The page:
For a time, it appeared as if Ledger would be grouped with Josh Hartnett and James Franco as young, handsome actors given plum Hollywood roles without achieving stardom. Yet there were signs of brilliance as early as 2001, in Ledger’s wrenching performance as Billy Bob Thornton’s prison-guard son in “Monster’s Ball.” He would tap the same capacity for anguish in “Brokeback Mountain,” as a Wyoming sheepherder in turmoil because of his love for a man. But this time to a degree so profound that it was as if 20 years had passed between the two films, instead of just four.
In the meantime, Ledger was discovering his creative voice in character roles and in lead roles that played like character roles. As legendary Irish-Australian outlaw Ned Kelly in the 2003 film of the same name, Ledger was alternately forceful and vulnerable, showing the origin of Kelly’s sensitivity to the injustices around him. And unlike most of his contemporaries, including “Kelly” co-star Orlando Bloom, Ledger seemed like a grown man.
Ledger’s scaredy-cat mannerisms in Terry Gilliam’s 2005 film “The Brothers Grimm” were oddly mesmerizing, as was his teeth-first performance as a hard-drinking skateboard-team mentor in “Lords of Dogtown,” released the same year. Though the “Dogtown” performance was overly stylized, it still was important, in that it put his creative growth process on display. Inherent to the performance was a promise that every role to come, good or bad, at least would be interesting.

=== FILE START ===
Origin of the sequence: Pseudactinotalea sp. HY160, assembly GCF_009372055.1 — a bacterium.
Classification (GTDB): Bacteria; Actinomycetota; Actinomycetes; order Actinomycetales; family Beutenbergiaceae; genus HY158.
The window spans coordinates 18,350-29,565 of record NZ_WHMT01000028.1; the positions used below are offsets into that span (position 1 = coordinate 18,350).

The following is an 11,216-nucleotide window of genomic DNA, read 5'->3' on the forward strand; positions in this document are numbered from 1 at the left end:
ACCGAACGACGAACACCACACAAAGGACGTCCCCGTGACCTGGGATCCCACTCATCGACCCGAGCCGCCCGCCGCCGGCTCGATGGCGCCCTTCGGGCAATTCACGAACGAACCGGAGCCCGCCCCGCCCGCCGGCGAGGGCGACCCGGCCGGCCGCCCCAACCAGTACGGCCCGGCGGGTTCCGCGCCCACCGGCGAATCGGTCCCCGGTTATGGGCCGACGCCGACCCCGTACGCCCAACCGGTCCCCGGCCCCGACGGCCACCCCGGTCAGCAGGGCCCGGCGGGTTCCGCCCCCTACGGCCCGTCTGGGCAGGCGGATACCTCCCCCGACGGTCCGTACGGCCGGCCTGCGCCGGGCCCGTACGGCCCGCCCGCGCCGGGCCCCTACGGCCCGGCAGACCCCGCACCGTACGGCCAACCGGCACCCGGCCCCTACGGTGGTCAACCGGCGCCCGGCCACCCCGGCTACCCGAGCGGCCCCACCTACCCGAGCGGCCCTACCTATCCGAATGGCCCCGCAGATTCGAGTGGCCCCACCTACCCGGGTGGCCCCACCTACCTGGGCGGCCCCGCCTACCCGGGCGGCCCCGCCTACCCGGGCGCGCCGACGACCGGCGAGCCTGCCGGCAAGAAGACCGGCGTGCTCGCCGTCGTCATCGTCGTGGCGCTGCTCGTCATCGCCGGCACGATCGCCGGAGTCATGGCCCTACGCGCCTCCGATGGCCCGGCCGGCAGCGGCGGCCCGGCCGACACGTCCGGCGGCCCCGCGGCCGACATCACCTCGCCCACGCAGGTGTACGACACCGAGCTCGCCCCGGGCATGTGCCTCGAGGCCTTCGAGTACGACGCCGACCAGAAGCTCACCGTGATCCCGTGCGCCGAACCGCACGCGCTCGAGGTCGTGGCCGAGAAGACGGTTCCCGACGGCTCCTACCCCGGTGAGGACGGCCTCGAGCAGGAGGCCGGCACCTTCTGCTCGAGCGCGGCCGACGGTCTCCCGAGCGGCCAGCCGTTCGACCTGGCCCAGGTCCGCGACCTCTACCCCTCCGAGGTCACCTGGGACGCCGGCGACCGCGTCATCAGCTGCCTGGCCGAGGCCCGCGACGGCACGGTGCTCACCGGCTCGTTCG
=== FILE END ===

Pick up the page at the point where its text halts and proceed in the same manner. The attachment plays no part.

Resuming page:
He was like Johnny Depp in that way. And in other ways, as a gentle spirit averse to the spotlight but well-liked by Hollywood and beloved by fans. But Depp didn’t become a big movie star until he was nearly 40. Ledger was just 28 when he died.
I keep returning to age because it still astounds me that Ledger so believably portrayed middle-aged regret in “Brokeback Mountain.” His decades-spanning performance as Ennis Del Mar, sure to be counted as one of the great performances in film history, also marks one of the few instances in which Ledger’s work paralleled Dean’s.
As Dean once had as oil man Jett Rink in “Giant,” Ledger embodied a character far older than his actual age - one of the tougher things to do as an actor. In both instances, knowing the actor would never reach his character’s age adds a poignant postscript to the performance.
But Ledger didn’t need to play older to astound with his understanding of a character’s complexity. In “Candy,” a 2006 Australian drama, Ledger and Abbie Cornish portrayed a young couple united by romance and heroin. Ledger was a wonder in this film, disrupting his character’s hedonism with flares of conscience and remaining sympathetic while doing heinous things.
The idea of watching Ledger, who died from an accidental overdose of prescription drugs, play an addict might seem troubling. But Ledger so fully inhabited his character (much the way he did in “Brokeback”) that within a few minutes into the film, any link between his art and life vanishes.
But hardly anyone has seen “Candy,” or “Lords of Dogtown,” for that matter. They will, however, see “The Dark Knight,” and perhaps be inspired to seek out Ledger’s other performances. Because knowing there’s a library of films showing this brilliant actor’s trajectory helps cushion the knowledge that it ended too soon.